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Department
Physics
Course
Physics 1301A/B
Professor
Martin Zinke- Allmang
Semester
Fall

Description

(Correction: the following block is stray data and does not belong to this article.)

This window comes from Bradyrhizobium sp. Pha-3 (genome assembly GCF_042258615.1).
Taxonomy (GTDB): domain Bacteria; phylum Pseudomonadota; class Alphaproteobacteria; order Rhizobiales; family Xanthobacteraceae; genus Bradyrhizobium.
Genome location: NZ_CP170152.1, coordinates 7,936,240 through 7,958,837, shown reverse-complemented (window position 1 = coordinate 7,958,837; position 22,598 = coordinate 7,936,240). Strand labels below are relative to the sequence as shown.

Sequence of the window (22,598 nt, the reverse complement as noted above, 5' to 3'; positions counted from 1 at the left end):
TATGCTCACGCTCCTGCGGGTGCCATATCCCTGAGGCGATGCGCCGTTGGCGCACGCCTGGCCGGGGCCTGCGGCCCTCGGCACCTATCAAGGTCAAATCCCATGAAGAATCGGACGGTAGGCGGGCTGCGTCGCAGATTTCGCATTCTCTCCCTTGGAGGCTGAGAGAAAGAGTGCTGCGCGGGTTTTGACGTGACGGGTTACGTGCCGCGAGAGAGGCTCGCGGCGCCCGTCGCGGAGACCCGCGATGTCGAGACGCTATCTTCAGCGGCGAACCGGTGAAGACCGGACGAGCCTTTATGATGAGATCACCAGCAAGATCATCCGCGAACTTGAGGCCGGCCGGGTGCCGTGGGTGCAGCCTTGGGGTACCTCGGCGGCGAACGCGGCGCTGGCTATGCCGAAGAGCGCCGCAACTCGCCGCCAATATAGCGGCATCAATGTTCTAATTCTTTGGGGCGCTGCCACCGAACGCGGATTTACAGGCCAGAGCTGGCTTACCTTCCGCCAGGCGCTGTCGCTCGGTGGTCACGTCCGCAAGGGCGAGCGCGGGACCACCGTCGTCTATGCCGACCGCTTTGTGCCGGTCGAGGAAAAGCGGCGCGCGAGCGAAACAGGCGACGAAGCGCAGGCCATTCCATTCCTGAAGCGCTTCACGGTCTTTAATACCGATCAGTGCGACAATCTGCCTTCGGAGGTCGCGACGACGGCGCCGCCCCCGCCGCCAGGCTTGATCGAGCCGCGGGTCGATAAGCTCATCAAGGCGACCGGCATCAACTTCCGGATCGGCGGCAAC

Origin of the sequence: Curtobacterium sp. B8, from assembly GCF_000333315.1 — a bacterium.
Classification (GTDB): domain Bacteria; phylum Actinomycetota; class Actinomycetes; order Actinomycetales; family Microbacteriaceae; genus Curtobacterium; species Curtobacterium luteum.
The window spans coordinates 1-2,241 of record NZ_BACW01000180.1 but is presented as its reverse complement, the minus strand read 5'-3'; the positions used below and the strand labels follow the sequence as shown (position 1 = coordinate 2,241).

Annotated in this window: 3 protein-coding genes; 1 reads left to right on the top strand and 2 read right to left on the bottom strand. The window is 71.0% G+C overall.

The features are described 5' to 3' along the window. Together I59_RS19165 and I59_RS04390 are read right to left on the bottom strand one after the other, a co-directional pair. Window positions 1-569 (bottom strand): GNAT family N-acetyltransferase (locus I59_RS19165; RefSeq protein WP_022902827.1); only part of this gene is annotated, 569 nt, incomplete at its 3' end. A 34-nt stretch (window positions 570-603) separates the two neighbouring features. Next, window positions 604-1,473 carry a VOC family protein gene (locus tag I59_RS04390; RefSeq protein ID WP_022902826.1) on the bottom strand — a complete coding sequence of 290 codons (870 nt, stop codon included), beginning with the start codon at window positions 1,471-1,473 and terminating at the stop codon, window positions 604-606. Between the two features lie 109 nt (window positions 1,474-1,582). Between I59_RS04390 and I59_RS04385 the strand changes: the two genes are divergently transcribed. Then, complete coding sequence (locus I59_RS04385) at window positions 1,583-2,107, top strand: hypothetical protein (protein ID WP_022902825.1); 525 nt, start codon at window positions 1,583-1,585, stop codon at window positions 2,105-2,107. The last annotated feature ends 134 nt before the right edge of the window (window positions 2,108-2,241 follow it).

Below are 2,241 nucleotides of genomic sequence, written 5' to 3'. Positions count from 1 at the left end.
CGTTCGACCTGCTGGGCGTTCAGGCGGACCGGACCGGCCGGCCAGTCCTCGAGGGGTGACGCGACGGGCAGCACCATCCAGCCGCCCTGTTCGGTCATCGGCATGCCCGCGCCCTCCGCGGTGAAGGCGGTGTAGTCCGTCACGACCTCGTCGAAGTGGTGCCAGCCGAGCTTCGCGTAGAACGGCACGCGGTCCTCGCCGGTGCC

Chapter 3 – ForCES Force  Interaction between of two distinguishable objects  Throw a ball towards the wall (in air) o No interaction = non force  Throw a ball up o Interaction due to force of gravity Properties of a Force  Push or pull  Acts on material object 1 N = kg∙m/s2 1 m = 1 000 000 cm 3  Applied by a material object  Contact or contact-free force  Vector  Paired – e.g. interaction forces: forces of the pair are simultaneously exerting a force on each other  Additive Fundamental Forces (contact free)  Gravity 𝑭 = 𝑮 × 𝑴𝟏 × 𝑴𝟐 Universal Gravitational Constant: 𝒓𝟐 G = 6.674 * 10-1N∙m /kg 2  Electromagnetic o 2 charged objects/particles interact o Muscle force on tendon 𝒒𝟏 × 𝒒𝟐 9 2 2 𝑭 = 𝒌 𝒓𝟐 k = 8.99 * 10 N∙m /c o Wind force  Strong nuclear forces (strongest) o Holds protons and neutrons together in nucleus o Overcomes repulsive electric force o Short-range force  Weak nuclear force o Disintegration of certain radioactive nuclei o Shorter-range force Convenience Forces (Contact Forces)  Normal force o Perpendicular to contact surface  Force of Friction o Parallel to contact surface o Independent to contact area and proportional to normal force  Tension  Spring Force  Drag Translational Equilibrium  Static Equilibrium o Net force is 0 o Does not move  Dynamic equilibrium o Net force is 0 o Constant velocity 1 Chapter 4 – Newton’s Laws Newton’s First Law  An object at rest or in motion with constant velocity remains in its state unless acted upon by a net force  Inertia o Heavier objects have fewer tendencies to change velocity  Inertial Frame of Reference o Valid in first law o Noninertial frame of reference for accelerated frames  Problem solving o Tension and string at equilibrium Newton’s Second Law  If a Fnet is applied to an object of mass m, it accelerates in the direction of the Fnet  Problem solving 𝑭𝒏𝒆𝒕= 𝒎 × 𝒂 o Block on slope  Free body diagram for hanging block: draw gravity horizontally  Break force of gravity into x and y components (x parallel to slope) o Applied force o Human arm and dumbbell  Diagram for arm: Tension in arm = weight of arm – force pulled by dumbbell  Diagram for dumbbell: force pulled by dumbbell – weight of dumbbell Newton’s Third Law  If an object exerts a force on another, they will exert a force equal in magnitude and opposite in direction  Action – reaction pair o Act on two different objects 𝑭 𝑨 𝒐𝒏 𝑩 − 𝑭 𝑩 𝒐𝒏 𝑨  Sprinters (pg. 89)  Problem Solving o Push two blocks side by side  Only block that is being contacted has applied force  Overall system ignores action reaction forces o Tension in muscles  Fnet = F tendon on bone – F tendon on muscle o Pulley  Draw diagram so vertical (one of Fg is going up)  Tension on both sides of pulley are the same  Held by 2 strings = 2 tensions going up  Tension of string attached to ceiling = force of gravity since at rest Weight and Apparent Weight  Apparent weight o Weight measured by a contact force o at rest acc = 0 gravity (down direction) + a = accelerating up + a = decelerate down - a = accelerate down - a = decelerate up 𝑵 = 𝒎 ∙ 𝒈 𝑵 = 𝒎(𝒂 + 𝒈) 2 Chapter 3 and 4 Example Questions How many normal forces act on a polar bear?  4 (one per leg) Which of the following forces has always the same orientation relative to the vertical direction?  Weight Are you heavier or lighter on the moon?  Lighter on the moon because the mass of the moon is less If you are moving at a constant speed, which law do you use to describe your motion?  Newton’s First Law Due to Newton's third law we can make the following statement:  The arm exerts on the trunk a force which equals – T An object of mass m accelerates with acceleration magnitude a. How does the magnitude of the acceleration change if we double the mass of the object but keep the accelerating force unchanged?  Acceleration is halved Pulley one string attached to ceiling and another string attached to pulley with another mass.  mass attached to string that is attached to ceiling is heavier When is the tension equal in magnitude to the weight for an object suspended from a single massless string?  only when the string is vertical A spider hangs from its spider silk string, half way down from a leaf. Is the following statement correct? "The silk string pulls the spider up, and this represents the reaction force to the spider's weight acting downward"  never Consider the weight of the arm as 7% of the weight of the person, and include the force due to the bar. Express the result in the unit [N].  weight would be only 7% of the weight of the person or standard man Lift force of birds  lift force = force of gravity Angles on slant  angle to horizontal – angle of ramp Angle between horizontal and normal on a slant  90 – angle of ramp 3 Chapter 7 – Energy and Its Conservation Basic Concepts  Work o Energy that is transferred in or out of a system o Theta is the angle between force and displacement  If the angle is 90, work = 0 o Positive work  Work is done on the system (block) by the environment (piston) o Negative work  System does work on the environment  E.g. work done by a person lowering an object 2 2 𝑾 = 𝑭 ∙ 𝒅 ∙ 𝒄𝒐𝒔𝜽 1 J = N∙m = kg∙m /c  System/environment interface o Isolated system: no transfer of energy or matter, environment ignored o Closed system: transfer of energy only o Open system: transfer of energy and matter  Power 𝑾 o Rate at which work is done 𝑷 = ∆𝒕 Kinetic Energy  𝟏 𝑬 𝒌𝒊𝒏= ∙ 𝒎 ∙ 𝒗 𝑾 = 𝑬 𝒌𝒊𝒏 𝒇 𝑬 𝒌𝒊𝒏 𝒊 𝟐 Potential Energy  Height can be relative to anywhere 𝑬 = 𝒎 ∙ 𝒈 ∙ ∆𝒉 𝑾 = 𝑬 − 𝑬 𝒈 𝒈 𝒇 𝒈 𝒊 Is Mechanical Energy Conserved?  𝑬 + 𝑬 = 𝑬 + 𝑬 𝑬 + 𝑬 = 𝒄𝒐𝒏𝒔𝒕𝒂𝒏𝒕 𝒊𝒏𝒕𝒆𝒓𝒏𝒂𝒍 𝒆𝒏𝒆𝒓𝒈𝒚 𝒌𝒊 𝒈𝒊 𝒌𝒇 𝒈𝒇 𝒌𝒊 𝒈𝒊 Sample Questions How does the kinetic energy of an object change when its speed is reduced to 50% of its initial value?  The kinetic energy becomes 25% of the initial value An isolated object, onlkinand Epotf object change. If object accelerates from 5 m/s to 10 m/s, its Eg has:  decreased by a factor we cannot determine from the problem as stated kinetic energy graph is a parabola internal energy graph is constant (0 slope) The person is too weak and object drops to ground under its own weight W.  The object has done work on the person; this work is calculated as Work = F Δs Which object has at the end of the process the higher kinetic energy?  The mass has to be given in order to know Represent an isolated system: In midair Same total energy: Depends on mass of the object Hot Air Balloon: Pressure in balloon = pressure outside 4 Chapter 8 – Gases The Basic Parameters of the Respiratory System at Rest  Gas Parameter I: Volume (Pg. 188) o Spirometer: clinical instrument that allows us to measure gas volume in lungs o Tidal volume: inhales and exhales about 0.5 L o Inspiratory and expiratory reserve volume: short term additional air exchange o Residual volume: remaining gas volume  Gas Parameter II: Pressure o 𝑭 = 𝑨𝒓𝒆𝒂 ∙ 𝒑𝒓𝒆𝒔𝒔𝒖𝒓𝒆 (𝑷𝒂) 𝟏 𝑳 = 𝟎.𝟎𝟎𝟏 𝒎 (𝑺𝑰 unit) 1 atm = 101300 Pa 1 torr = 1 mmHg = 133.33 Pa  Gas Parameter III: Temperature o Zeroth law of thermodynamics  In a thermal equilibrium, every part of the system has the same temperature Pressure-Volume Relations of the Air in the Lungs (Pg. 193)  Respiration Curve at rest o Transmural pressure = P alveoli – P pleura always positive o Gauge pressure = P alveoli positive or negative  Negative = lung volumes are smaller than 3L = pressure in lungs is less than atm pressure o Respiratory equilibrium V = 3L  Gauge pressure = 0 lung capacity pressure in lungs = atmospheric pressure o V = 4.5 L, alveoli and pleura are positive Empirical Gas Laws  Boyle’s Law o PV = const o Isotheral process (constant temperature) o Graph: left side of parabola final  intial  Charles’s Law o V/T = const o Isobaric conditions (constant pressure)  Gas Law o 𝝆 𝑷 ∙ 𝑽 = 𝒏𝑹𝑻 𝑴 = 𝑷 ∙ 𝑹 ∙ 𝑻 𝝆 = 𝒅𝒆𝒏𝒔𝒊𝒕𝒚 Kinetic Gas Theory  The individual volumes of the particles are negligible  The gas consists of a very large number of identical particles so size smaller than inter-particle distane  The particles are in continuous random motion  The only form of interaction between particles or between particles and the container walls are elastic collisions  Treat particles as point-like objects (only translational motion – straight lines)𝟏 𝑷 ∙ 𝑽 = 𝟑 ∙ 𝑵 ∙ 𝒎 ∙ 𝒗 𝒆𝒏𝒔𝒊𝒕𝒚 Internal Energy (U)  Independent of pressure and volume of the gas 𝑬 = 𝑼 𝑼 = 𝟑∙ 𝒏 ∙ 𝑹 ∙ 𝑻 𝒌𝒊𝒏 𝟐 𝒆𝒏𝒔𝒊𝒕𝒚 Root Mean Square 𝑽𝒓𝒎𝒔 = 𝟑∙𝑹∙𝑻mm = kg/mol 𝒎𝒎 Air is a Gas Mixture  Humid air is lighter than dry air o Water lighter than nitrogen and oxygen molecules 5 Sample Questions Assume that no external force is applied to the piston. Can you predict in which direction the piston accelerates?  Not enough information  If in mechanical equilibrium, p = p air  Accelerate left if p > air Horses and cross sectional area 2  F = (pressure)*πr We consider 1 mol of an ideal gas under isothermal conditions. If the pressure is doubled ...  The volume is halved Charles' law can be written as V/T = const if ... 3  V is measured in non-standard unit cm A person inhales air at 20 C. By the time the air arrives in the lungs, its temperature has risen to 37 C. Treating air as an ideal gas, the change in internal energy is:  about a 85% increase over the initial value If a gas has an internal energy of U = 0 J, we conclude:  The temperature of the gas is 0 K 3 Rewrite the ideal gas law by combining n and V as ρ/M, in which ρ is the density of the gas (in unit kg/m ) and M is the molar weight (in unit kg/mol). Which parameter in this rewritten ideal gas law MUST decreases from inside to outside across the envelope of a hot air balloon for it to stay airborne?  temperature The ideal gas law is a macroscopic description of a gas, i.e., all parameters can be measured without a model of the microscopic properties and structure of the gas. Still, when Boltzmann, Maxwell and Clausius developed such a model, called the kinetic gas theory, our understanding of the atomic and molecular nature of gases advanced. In their model, which of the following is a result, not an assumption made to develop the model?  The internal energy of an ideal gas depends linearly on the temperature (in unit kelvin). Charles' law can be written as V/T = const if ... 3  V is measured in non-standard unit cm We compare two components of the air in a typical lecture hall: oxygen (O , M = 32 g/mol) and nitrogen (N , M = 28 2 2 g/mol). What is true?  The oxygen molecules are slightly slower than the nitrogen molecules The Maxwell-Boltzmann velocity distribution of an ideal gas in thermal equilibrium allows us not to predict ...  the temperature of the gas  the root-mean-square speed of the gas molecules  the most common speed of gas molecules in the gas  the speed of a single gas particle we let escape from the gas container 6 Chapter 9 – Work and Heat for Non-Mechanical Systems Dynamic Breathing Pg. 218  PV diagram for breathing and not at rest  Pressure in the lungs (alveoli) remains at atmospheric pressure (0)  Transmural pressure does not depend on the breathing itself  Pleura pressure is negative o Decreases lung volume for very slow breathing  Tidal breathing (dynamic breathing) o Exhalation  Pressure larger than atmospheric  Top dotted lines o Inhalation  Bottom dotted lines  Solid lines = slow breathing Work on or by a Gas  positive o Compression of a gas 𝑾 = −𝑷 ∙ ∆𝑽 o Initial > final (final on left side of the PV graph) o Work is done on the system (gas) o Exhale  work is done the gas and active muscles  lungs collapse and pleura expands  Negative o Expansion of a gas o Initial < final (final on right side of PV graph) o System does work on surroundings e.g. gas does work on environment o Inhale  work is done by the active muscles  Lungs expand and pleura collapses Work for Systems with Variable Pressure  Area under the curve of PV graph = work o Sign is determined whether if Vf > Vi or Vi < Vf  Work for a full breathing cycle = 0 Heat and the First Law of Thermodynamics  Heat o Energy flow 𝑸 = 𝒎 ∙ 𝒄 ∙ ∆𝑻 𝑸 = ∆𝑬 𝒕𝒉𝒆𝒓𝒎𝒂𝒍 o heat flowing into the system and work done on the system are positive  increase total energy of the system  first law of thermodynamics o conservation of energy  sum of all energy forms (internal energy) in an isolated system is constant (0)  second law of thermodynamics o ∆𝑼 = 𝑸 + 𝑾 𝒄𝒍𝒐𝒔𝒆𝒅 𝒔𝒚𝒔𝒕𝒆𝒎  Problem solving o Include E thermal into the law of conservation of energy o Staircase pg.228  E chemical  1 cal = 4.19 J 7 Example Questions A gas expands which is sealed in a container by a mobile piston. The following statement is correct:  The gas does work on the piston Which statement about this p-V diagram (Pg.219) is correct?  The work done during inhalation is a negative value. o o A container with an ideal gas is heated from 10 C to 20 C. As a result, its thermal energy ...  increased by less than a factor of 2 The graph shows three steps, labeled I, II, and III, that form a cyclic process in a p-V diagram. Rank the work from smallest to largest for each individual step (Note -5 J < -2 J, but +2 J < +5 J).  I < II < III I compress 1 mol of an ideal gas from 20 L to 10 L in an isothermal process? How does the internal energy of the gas change?  It stays unchanged The Carnot process is a cyclic process in a p-V diagram we focus on the process step labeled III. In this step, the system ...  receives work The figure shows a p-V diagram with the initial and final state of a system indicated. The system undergoes a process that follows the shown line in the diagram. During this process, the system ...  released a net amount of work The figure shows four curves for the pressure of a gas varying with the volume in different ways. The gas expands in each case from the initial volume (labe